Perhaps I doth protest too much, but frankly if a production is to expose (pun acknowledged but not intended – he says) people on stage, it should do so properly. That is to say, ‘nude’ should mean ‘nude’. If a nude calendar is to be sold to the public, then that’s what it should be. Not with flower arrangements or an oversized Christmas cracker strategically placed, but simply nude. If what I’m saying goes against the grain of what actually happened in the 1999 charity calendar, in which certain parts of the human anatomy were concealed, then the show shouldn’t make such a fuss about it being a ‘nude’ calendar!
It’s hardly a new thing in theatre – it’s been around as far back as the day after theatre censorship ended in 1968, when Hair opened at the Shaftesbury Theatre. More recently London audiences saw it at the Noel Coward Theatre in a short-lived but excellent musical adaptation of Mrs Henderson Presents, and there again, no clothes meant no clothes. Here, Jessie (Michele Dotrice) insists, “No front bottoms!” Do it, or don’t do it – there shouldn’t have been rear bottoms for that character either (as far as I remember, there wasn’t).
The first half is a hard slog, with the company whining within the first few minutes about having to live through ‘another year in Yorkshire’, as though Yorkshire were akin to Hell. My recent experience visiting Sheffield for the day (well, a half-day really) to see a show there doesn’t tally with Yorkshire being so terrible, but even if it were a place to be endured rather than a place to thrive in, the prevailing attitude towards Yorkshire in this show is completely incongruent from that of anyone who truly has Yorkshire in their blood. Yorkshire people love Yorkshire. The apparent Yorkshire people in The Girls must be the only ones in human history who don’t. They had Yorkshire accents, for sure, but hardly spoke the way people in Yorkshire do: perhaps if they did, the show might have been called T’ Girls.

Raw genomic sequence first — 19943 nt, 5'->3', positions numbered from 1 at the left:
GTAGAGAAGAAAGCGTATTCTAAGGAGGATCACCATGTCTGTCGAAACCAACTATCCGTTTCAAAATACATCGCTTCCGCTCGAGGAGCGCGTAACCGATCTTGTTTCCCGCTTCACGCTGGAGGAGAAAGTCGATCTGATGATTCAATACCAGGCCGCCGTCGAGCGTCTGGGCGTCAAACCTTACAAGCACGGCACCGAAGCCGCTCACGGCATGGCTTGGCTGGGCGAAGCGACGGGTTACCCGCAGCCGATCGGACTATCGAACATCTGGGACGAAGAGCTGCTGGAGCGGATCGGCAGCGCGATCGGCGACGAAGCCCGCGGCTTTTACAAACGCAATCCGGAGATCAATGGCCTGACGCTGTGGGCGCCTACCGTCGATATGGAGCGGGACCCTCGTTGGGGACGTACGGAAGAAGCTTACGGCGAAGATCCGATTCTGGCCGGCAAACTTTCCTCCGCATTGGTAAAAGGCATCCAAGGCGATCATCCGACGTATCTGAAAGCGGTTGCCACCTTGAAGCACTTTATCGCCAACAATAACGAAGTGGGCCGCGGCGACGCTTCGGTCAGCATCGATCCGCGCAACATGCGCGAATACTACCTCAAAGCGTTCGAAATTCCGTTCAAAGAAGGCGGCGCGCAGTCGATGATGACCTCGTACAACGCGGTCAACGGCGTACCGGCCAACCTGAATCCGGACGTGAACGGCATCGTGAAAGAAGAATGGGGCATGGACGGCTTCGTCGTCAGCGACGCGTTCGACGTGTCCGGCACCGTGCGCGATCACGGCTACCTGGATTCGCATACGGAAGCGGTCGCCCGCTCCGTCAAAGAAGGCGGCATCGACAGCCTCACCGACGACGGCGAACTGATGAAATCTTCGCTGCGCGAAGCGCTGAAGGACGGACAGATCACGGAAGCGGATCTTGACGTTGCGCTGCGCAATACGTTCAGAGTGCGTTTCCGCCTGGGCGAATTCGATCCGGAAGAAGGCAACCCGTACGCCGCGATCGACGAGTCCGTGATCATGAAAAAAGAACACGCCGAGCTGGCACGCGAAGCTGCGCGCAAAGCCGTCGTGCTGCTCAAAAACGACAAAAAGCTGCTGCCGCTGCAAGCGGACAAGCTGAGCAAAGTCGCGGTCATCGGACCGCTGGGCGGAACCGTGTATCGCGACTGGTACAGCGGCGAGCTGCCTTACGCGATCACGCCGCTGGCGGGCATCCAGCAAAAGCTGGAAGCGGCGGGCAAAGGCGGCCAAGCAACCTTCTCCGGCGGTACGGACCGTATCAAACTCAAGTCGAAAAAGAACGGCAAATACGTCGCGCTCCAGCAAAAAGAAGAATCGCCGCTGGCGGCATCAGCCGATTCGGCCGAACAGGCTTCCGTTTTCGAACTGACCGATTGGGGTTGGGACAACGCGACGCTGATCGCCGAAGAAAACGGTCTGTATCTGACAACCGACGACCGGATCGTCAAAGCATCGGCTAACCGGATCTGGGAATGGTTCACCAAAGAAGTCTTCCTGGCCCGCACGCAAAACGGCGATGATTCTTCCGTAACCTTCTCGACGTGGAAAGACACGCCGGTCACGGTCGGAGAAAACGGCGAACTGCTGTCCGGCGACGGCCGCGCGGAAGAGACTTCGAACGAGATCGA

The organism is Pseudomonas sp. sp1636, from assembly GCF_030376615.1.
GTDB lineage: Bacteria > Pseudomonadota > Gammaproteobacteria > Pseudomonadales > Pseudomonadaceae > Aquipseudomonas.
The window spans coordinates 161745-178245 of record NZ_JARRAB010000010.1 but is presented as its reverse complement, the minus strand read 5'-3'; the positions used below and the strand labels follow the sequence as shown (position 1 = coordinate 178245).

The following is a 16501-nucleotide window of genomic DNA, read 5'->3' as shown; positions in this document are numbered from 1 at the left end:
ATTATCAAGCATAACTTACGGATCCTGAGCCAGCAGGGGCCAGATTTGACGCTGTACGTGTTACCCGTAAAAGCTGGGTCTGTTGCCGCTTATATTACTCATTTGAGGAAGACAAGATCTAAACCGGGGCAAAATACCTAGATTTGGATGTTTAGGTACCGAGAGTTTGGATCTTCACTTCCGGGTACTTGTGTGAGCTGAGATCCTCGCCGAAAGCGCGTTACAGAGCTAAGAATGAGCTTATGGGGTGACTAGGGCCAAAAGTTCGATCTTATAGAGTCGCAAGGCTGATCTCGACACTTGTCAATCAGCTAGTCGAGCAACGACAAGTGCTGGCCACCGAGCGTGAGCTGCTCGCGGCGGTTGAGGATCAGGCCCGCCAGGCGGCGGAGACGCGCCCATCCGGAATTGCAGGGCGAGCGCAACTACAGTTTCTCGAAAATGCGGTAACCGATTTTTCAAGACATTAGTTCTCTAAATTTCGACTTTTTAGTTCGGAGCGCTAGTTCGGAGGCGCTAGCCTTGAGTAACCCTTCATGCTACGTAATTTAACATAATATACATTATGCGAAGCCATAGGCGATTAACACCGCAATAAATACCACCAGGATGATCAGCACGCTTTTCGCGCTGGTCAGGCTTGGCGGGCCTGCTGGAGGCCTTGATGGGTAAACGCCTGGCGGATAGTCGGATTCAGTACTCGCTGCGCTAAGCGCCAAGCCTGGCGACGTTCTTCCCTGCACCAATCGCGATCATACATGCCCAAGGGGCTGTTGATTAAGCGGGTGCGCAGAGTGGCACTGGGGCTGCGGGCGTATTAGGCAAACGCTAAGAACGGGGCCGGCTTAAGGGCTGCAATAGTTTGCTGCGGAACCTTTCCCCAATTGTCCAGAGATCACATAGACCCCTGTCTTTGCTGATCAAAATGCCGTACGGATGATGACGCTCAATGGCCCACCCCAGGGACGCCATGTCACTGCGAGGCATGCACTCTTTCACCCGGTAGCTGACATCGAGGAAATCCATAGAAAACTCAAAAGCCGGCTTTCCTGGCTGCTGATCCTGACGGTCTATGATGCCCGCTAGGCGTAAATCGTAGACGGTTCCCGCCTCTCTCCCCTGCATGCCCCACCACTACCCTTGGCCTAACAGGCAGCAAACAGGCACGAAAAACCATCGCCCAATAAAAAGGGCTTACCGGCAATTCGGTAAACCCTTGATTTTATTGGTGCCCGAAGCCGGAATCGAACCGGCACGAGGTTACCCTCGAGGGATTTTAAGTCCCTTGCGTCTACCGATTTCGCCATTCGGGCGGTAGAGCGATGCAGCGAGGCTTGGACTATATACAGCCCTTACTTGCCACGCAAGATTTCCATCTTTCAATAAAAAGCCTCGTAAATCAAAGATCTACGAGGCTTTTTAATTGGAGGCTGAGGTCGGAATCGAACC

There are just thirteen musical numbers – in comparison, Mamma Mia! has 24, and Wicked has 29. The second half isn’t quite so bad as the first, but it doesn’t deliver enough to make the show overall a worthwhile experience. If you want to see a decently done and slick finale with a photographer, Half A Sixpence does it well in ‘Flash, Bang, Wallop’. The one in The Girls is too long and isn’t even a song. Some people’s heart-strings may have been tugged. I just longed to get out of there and descend into the London Underground and on my way home.
How ironic that a show that attempts to portray its characters as unconventional is itself so conventional that it’s frankly dull. Unlike the play, which very clearly brought to the audience’s attention how much money has been raised for leukaemia research, the musical is ashamed and embarrassed to say anything about it, even at curtain call, settling instead for a grudging recognition at the end of a long article in the show’s programme. That alone is good enough reason for me not to return to this frustratingly dreary show that could have been so much brighter and motivational. Avoid.
It was a performance I nearly decided not to go to. At the time of booking, the ‘late night’ performance Whoopi Goldberg was to give at the London Palladium was to start at 11pm. As I already had a long-standing booking to see what would have been the last night of Half A Sixpence in the West End (it has since been extended to April, then to May, then to September), the timings seemed perfect: 10.15pm finish for that show, then a dash across from Leicester Square to Oxford Circus (or St Martin’s Lane to Argyll Street for the pedantic). Then, a day before the performance, I was in receipt of an email saying that the start time for Goldberg’s show had been brought forward to 10.30pm.
A combination of factors led to me seeing the whole thing (woe betide anyone who walks into a comedy show late, though on this occasion a woman on her mobile phone riled Goldberg instead, and she (Goldberg) didn’t bat an eyelid about a few latecomers – but even so). At Half A Sixpence, their leading man, Charlie Stemp, was indisposed, for reasons I never did discover – and I’m quite sure if it was anything major to be concerned about we’d have heard about it one way or another. The salient point here is that Sam O’Rourke, performing the leading role in Stemp’s place, rattled through the show at an even faster pace than his colleague, such that the curtain fell five minutes earlier than it ordinarily would.